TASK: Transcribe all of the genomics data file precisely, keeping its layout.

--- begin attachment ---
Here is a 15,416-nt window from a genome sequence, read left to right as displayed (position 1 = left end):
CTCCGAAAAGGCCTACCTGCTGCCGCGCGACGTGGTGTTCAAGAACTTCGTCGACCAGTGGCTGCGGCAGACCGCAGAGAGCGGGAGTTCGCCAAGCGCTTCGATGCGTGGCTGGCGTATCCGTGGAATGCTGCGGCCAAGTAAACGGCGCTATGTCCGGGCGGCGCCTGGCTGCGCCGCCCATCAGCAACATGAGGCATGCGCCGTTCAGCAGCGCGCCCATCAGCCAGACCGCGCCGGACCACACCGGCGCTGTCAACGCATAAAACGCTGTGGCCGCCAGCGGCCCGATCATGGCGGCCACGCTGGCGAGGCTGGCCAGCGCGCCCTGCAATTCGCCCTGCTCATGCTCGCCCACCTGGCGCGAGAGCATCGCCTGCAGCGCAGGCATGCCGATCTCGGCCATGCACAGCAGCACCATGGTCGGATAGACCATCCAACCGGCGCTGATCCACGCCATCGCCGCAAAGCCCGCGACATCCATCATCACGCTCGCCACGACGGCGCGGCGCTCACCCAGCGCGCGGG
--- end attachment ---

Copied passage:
Here is a 15,416-nt window from a genome sequence, read left to right as displayed (position 1 = left end):
CTCCGAAAAGGCCTACCTGCTGCCGCGCGACGTGGTGTTCAAGAACTTCGTCGACCAGTGGCTGCGGCAGACCGCAGAGAGCGGGAGTTCGCCAAGCGCTTCGATGCGTGGCTGGCGTATCCGTGGAATGCTGCGGCCAAGTAAACGGCGCTATGTCCGGGCGGCGCCTGGCTGCGCCGCCCATCAGCAACATGAGGCATGCGCCGTTCAGCAGCGCGCCCATCAGCCAGACCGCGCCGGACCACACCGGCGCTGTCAACGCATAAAACGCTGTGGCCGCCAGCGGCCCGATCATGGCGGCCACGCTGGCGAGGCTGGCCAGCGCGCCCTGCAATTCGCCCTGCTCATGCTCGCCCACCTGGCGCGAGAGCATCGCCTGCAGCGCAGGCATGCCGATCTCGGCCATGCACAGCAGCACCATGGTCGGATAGACCATCCAACCGGCGCTGATCCACGCCATCGCCGCAAAGCCCGCGACATCCATCATCACGCTCGCCACGACGGCGCGGCGCTCACCCAGCGCGCGGG